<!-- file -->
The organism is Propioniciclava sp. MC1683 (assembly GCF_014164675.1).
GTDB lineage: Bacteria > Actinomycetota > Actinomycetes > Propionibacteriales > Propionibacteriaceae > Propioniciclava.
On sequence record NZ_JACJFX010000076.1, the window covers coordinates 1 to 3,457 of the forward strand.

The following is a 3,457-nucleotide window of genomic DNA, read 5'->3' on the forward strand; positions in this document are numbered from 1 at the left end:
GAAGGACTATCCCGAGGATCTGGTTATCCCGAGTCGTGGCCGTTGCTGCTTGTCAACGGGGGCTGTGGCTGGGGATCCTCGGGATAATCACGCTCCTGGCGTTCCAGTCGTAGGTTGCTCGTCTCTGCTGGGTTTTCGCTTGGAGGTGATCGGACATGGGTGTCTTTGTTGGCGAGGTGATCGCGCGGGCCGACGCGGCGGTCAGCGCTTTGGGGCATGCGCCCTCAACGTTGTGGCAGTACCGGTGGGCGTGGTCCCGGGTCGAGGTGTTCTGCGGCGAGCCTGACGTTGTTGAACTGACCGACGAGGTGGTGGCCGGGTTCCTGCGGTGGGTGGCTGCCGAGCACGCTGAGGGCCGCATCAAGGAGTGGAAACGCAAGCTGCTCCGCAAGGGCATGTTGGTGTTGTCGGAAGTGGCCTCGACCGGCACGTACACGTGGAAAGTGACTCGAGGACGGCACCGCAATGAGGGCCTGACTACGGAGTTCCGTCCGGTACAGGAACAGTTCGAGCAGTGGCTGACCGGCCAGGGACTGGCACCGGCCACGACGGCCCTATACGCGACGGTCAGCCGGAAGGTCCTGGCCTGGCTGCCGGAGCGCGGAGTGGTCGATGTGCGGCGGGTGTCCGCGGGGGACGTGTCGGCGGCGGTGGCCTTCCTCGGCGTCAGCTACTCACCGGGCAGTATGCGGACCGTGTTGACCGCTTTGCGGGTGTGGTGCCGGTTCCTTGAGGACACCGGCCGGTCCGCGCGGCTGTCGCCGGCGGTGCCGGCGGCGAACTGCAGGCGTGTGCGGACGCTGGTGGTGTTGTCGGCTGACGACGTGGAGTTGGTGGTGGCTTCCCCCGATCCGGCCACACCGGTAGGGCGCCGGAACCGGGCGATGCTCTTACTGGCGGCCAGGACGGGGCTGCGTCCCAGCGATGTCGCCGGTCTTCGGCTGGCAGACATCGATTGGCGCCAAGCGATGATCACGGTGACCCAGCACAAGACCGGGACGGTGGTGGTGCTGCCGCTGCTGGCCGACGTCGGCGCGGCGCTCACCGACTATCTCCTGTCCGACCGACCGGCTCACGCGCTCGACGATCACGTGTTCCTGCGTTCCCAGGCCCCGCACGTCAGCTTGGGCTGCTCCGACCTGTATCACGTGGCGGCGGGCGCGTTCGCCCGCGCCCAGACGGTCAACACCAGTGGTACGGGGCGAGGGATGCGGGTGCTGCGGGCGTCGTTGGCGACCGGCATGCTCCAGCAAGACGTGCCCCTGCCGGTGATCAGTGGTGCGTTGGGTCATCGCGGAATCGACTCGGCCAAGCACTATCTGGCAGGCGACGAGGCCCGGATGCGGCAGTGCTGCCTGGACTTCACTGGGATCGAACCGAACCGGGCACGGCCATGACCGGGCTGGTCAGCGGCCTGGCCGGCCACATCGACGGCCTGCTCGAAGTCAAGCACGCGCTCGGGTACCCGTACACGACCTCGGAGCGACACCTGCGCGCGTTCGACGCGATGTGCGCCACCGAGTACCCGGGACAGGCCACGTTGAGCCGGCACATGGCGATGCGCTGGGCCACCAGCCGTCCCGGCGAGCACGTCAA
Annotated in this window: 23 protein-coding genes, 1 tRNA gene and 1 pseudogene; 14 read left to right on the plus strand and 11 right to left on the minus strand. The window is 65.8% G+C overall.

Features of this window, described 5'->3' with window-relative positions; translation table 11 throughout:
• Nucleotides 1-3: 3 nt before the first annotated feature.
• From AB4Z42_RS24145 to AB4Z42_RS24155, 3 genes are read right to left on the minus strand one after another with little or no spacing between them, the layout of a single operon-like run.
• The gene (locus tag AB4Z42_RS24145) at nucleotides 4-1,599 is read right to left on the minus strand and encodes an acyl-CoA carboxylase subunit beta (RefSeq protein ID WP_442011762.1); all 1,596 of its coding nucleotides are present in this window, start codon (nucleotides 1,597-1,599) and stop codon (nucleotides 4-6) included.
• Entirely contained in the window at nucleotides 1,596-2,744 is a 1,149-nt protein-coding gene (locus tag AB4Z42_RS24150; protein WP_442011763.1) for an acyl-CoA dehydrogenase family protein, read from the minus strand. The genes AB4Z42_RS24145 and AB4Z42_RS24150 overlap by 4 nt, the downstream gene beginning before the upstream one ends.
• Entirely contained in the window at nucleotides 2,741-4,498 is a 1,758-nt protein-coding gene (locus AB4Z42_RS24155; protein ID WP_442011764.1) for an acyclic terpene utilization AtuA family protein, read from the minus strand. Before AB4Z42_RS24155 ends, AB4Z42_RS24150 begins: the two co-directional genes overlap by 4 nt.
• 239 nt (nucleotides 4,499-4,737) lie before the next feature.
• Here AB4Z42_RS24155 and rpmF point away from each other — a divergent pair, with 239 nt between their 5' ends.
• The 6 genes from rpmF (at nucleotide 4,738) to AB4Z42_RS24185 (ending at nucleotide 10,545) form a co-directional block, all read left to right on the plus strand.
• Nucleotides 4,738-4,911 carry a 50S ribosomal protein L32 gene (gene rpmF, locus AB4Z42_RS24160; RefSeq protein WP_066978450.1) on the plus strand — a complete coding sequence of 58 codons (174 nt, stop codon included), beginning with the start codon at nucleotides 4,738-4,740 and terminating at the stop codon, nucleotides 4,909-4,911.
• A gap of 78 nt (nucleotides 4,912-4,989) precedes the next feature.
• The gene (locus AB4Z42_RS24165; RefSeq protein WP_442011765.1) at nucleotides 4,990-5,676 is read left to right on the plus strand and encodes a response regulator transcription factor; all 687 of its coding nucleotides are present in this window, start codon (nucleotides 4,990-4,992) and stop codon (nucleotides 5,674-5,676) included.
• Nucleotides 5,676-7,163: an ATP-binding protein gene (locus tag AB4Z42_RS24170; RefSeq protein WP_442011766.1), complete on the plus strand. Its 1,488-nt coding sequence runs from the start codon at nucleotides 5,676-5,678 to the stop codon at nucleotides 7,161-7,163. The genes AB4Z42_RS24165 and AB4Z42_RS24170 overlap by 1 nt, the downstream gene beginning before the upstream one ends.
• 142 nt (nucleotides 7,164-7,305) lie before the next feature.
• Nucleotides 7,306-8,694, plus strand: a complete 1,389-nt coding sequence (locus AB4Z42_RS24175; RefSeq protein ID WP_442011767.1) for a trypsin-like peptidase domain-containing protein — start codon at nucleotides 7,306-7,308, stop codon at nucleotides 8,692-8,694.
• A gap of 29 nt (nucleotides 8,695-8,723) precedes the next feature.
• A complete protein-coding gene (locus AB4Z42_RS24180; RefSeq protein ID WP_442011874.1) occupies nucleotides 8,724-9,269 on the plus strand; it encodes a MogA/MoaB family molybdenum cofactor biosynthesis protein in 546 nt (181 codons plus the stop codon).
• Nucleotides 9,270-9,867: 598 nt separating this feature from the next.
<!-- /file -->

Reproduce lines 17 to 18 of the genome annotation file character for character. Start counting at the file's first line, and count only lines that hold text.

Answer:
• A gap of 78 nt (nucleotides 4,912-4,989) precedes the next feature.
• The gene (locus AB4Z42_RS24165; RefSeq protein WP_442011765.1) at nucleotides 4,990-5,676 is read left to right on the plus strand and encodes a response regulator transcription factor; all 687 of its coding nucleotides are present in this window, start codon (nucleotides 4,990-4,992) and stop codon (nucleotides 5,674-5,676) included.